The D-M Creative Agenda Model – An Axis Instead of a Pyramid

The D-M Creative Agenda Model – An Axis Instead of a Pyramid

In an RPG or larp context, the term creative agenda refers to the reason for engaging in the playful activity. That different players (and the same players at different times) have a wide variety of creative agendas is well established, as is that those agendas influence play. There have been previous attempts to develop models of different creative agendas such as the Threefold model (Bøckman, 2003). While intended to be design tools, these models are often used to refer to different types of players.

Conceptual models are wrong, in that they imperfectly model a complex world. That is true for models of the physical world (e.g. modelling weather patterns) and even more true for models that include people. The question to ask is not whether the model is right or not, but whether the model is a useful tool for some purpose: typically, whether it has predictive power. Many previous models have failed to incorporate the presence of creative agendas which are not focused on the play itself, such as playing for wider social purposes.

This article proposes a new model based on an axial system, intended to be used as a design tool to enable a designer to identify and focus on supporting particular creative agendas, and to explicitly state them in the presentation to the players.

It may also be of use to debug an existing design, to improve its focus; and as a means to communicate to potential players which creative agendas are supported. Clear and explicit communication can avoid issues caused by a mismatch between the creative agenda the larp is intended to support and that favoured by the players, and issues from a mismatch between creative agendas of different players (e.g. immersionists not taking the dramatically appropriate action, narrativists breaking the internal logic of the setting).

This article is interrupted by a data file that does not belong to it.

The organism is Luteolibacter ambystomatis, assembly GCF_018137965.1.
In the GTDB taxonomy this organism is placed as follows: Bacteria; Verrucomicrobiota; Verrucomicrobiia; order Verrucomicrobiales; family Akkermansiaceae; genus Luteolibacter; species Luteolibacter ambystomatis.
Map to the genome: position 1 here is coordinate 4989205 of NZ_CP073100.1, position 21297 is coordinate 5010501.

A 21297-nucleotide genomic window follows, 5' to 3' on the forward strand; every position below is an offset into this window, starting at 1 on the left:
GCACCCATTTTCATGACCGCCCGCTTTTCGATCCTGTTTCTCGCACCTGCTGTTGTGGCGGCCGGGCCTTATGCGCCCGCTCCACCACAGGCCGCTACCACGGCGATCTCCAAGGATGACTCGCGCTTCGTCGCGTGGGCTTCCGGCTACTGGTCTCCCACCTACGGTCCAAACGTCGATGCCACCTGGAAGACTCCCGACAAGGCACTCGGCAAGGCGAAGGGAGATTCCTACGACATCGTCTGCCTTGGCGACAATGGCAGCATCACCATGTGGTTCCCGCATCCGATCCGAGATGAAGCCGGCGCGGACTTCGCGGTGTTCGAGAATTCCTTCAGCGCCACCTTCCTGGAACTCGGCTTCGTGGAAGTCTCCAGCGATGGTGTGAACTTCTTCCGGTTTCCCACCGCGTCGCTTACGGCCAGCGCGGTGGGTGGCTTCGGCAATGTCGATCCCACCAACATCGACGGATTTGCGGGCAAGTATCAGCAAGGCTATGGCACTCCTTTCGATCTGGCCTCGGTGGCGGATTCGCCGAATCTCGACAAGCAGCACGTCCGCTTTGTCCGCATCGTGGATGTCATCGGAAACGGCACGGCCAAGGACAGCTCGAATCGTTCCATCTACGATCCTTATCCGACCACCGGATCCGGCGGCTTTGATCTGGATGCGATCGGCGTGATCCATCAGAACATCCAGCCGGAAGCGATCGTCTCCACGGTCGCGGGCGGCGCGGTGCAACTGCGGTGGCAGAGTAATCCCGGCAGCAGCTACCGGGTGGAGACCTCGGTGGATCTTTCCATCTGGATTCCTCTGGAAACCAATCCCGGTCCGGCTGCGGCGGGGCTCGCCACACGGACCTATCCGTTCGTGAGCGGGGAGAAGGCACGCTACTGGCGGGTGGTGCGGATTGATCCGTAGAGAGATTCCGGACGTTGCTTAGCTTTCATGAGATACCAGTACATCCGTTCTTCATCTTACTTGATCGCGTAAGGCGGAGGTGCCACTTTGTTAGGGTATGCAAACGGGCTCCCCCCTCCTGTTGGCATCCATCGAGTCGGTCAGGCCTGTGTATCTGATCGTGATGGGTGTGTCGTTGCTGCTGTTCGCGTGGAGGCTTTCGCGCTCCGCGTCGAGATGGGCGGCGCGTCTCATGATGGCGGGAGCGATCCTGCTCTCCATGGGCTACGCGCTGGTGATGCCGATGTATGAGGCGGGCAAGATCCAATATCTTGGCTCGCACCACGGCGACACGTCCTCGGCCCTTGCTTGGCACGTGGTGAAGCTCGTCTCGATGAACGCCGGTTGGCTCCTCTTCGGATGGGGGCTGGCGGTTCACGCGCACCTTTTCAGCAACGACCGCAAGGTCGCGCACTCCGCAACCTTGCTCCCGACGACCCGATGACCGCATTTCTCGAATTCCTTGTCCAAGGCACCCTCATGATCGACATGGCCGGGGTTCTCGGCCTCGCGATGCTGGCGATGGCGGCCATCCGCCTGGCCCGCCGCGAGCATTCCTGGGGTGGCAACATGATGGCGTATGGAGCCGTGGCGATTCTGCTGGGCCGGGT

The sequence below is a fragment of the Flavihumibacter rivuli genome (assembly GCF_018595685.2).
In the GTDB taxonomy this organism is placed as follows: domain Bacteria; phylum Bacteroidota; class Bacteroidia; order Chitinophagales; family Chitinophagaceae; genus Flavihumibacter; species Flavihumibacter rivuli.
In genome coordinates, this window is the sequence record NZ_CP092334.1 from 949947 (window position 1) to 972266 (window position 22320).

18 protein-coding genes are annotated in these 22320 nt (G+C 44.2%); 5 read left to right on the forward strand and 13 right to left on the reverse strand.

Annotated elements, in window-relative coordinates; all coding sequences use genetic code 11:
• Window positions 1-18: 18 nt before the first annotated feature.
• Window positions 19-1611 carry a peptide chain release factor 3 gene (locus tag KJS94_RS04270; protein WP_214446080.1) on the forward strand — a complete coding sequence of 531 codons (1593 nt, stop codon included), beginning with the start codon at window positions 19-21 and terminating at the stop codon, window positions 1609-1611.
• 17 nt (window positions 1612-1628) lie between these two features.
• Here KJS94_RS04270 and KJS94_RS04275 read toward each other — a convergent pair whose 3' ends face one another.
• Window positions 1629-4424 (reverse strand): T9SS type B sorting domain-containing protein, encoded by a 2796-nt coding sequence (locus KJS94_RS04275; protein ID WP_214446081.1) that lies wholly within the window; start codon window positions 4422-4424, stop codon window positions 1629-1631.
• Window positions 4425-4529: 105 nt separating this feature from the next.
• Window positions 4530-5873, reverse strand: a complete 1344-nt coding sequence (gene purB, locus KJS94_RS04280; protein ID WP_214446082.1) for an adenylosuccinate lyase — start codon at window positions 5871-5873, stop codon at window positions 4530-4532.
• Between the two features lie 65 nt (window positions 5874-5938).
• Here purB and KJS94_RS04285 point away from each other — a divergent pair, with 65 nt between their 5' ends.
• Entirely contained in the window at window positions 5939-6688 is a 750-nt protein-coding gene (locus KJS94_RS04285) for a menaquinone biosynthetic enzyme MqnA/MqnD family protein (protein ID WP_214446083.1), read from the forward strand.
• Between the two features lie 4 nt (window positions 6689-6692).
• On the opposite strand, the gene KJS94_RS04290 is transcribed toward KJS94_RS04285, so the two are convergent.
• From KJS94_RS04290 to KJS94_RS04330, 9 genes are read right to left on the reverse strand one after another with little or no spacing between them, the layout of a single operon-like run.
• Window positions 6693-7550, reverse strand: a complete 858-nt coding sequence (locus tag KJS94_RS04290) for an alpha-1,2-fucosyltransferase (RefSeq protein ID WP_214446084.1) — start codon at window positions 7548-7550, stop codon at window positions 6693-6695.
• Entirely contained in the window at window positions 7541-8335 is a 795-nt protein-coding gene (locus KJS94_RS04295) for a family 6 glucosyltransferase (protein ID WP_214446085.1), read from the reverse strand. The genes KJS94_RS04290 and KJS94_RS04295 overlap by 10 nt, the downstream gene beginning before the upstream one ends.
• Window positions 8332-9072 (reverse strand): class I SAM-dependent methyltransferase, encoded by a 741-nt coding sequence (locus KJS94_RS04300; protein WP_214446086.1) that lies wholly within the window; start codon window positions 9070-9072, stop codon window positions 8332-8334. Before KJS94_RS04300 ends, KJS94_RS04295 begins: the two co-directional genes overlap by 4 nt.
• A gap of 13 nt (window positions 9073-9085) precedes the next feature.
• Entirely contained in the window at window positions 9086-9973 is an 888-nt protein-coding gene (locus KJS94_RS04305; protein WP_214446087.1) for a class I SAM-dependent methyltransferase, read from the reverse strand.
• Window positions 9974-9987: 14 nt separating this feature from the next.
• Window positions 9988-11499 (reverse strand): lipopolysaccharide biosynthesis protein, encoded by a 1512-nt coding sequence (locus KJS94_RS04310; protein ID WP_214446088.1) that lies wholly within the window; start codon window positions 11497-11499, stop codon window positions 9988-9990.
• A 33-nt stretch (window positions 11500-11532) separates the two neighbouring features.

The D-M Model

The D-M model understands different creative agendas as different areas within a conceptual space defined by two axes:

  • Microcosm to Macrocosm (shown as the X axis). A position on this axis indicates a focus tending towards either the individual or the world, both the wider social world and the physical world.
  • Diegetic to non-Diegetic. (shown as the Y axis). A position on this axis indicates a focus tending towards, or away from, the fictional setting.

Named after the two axes, I term this the D-M creative agenda model.

The D-M model shown graphically.

In this context:

Diegetic refers to motives which are themselves within the fictional setting.

Meta-Diegetic refers to motives that are themselves outside the fiction, but focused on influencing the fiction.

Non-Diegetic refers to motives both outside the fiction and not particularly focused on it. Non-diegetic agendas still affect the diegesis – the player still plays a character within the fiction, so influences it by being there (whether by action or inaction) – but influencing it is not their focus.

There are then six different regions in this conceptual space which represent different approaches: (from bottom to top, left to right)

Microcosm – Diegetic. The player’s agenda is focused on their own experience within their fiction. They seek to become the character, to think and act as their character would within it. An example of this style is the Turku Manifesto. (Pohjola, 2000)

Macrocosm – Diegetic. The player’s agenda is to explore the fictional setting. They might reflect on how different systems (economic, political, social, metaphysical, etc.) operate within the fiction, how cultural upbringing has shaped their character’s worldview, and so on; and attempt to accurately represent them. Outwardly this can appear similar to the previous position, but it differs in that it includes third-person rather than first-person thinking. For a further discussion of this distinction, see Hook (2012).

Microcosm – Meta-Diegetic. The player’s agenda is focused on guiding the fiction to the desired outcome for themselves. Typically this involves their character “winning” by achieving their predefined goal states.

Macrocosm – Meta-Diegetic. The player’s agenda is focused on guiding the fiction as a whole to their desired outcomes. Typically this involves creating a strong narrative or drama, which may include conscious or unconscious use of dramatic elements or narrative arc principles.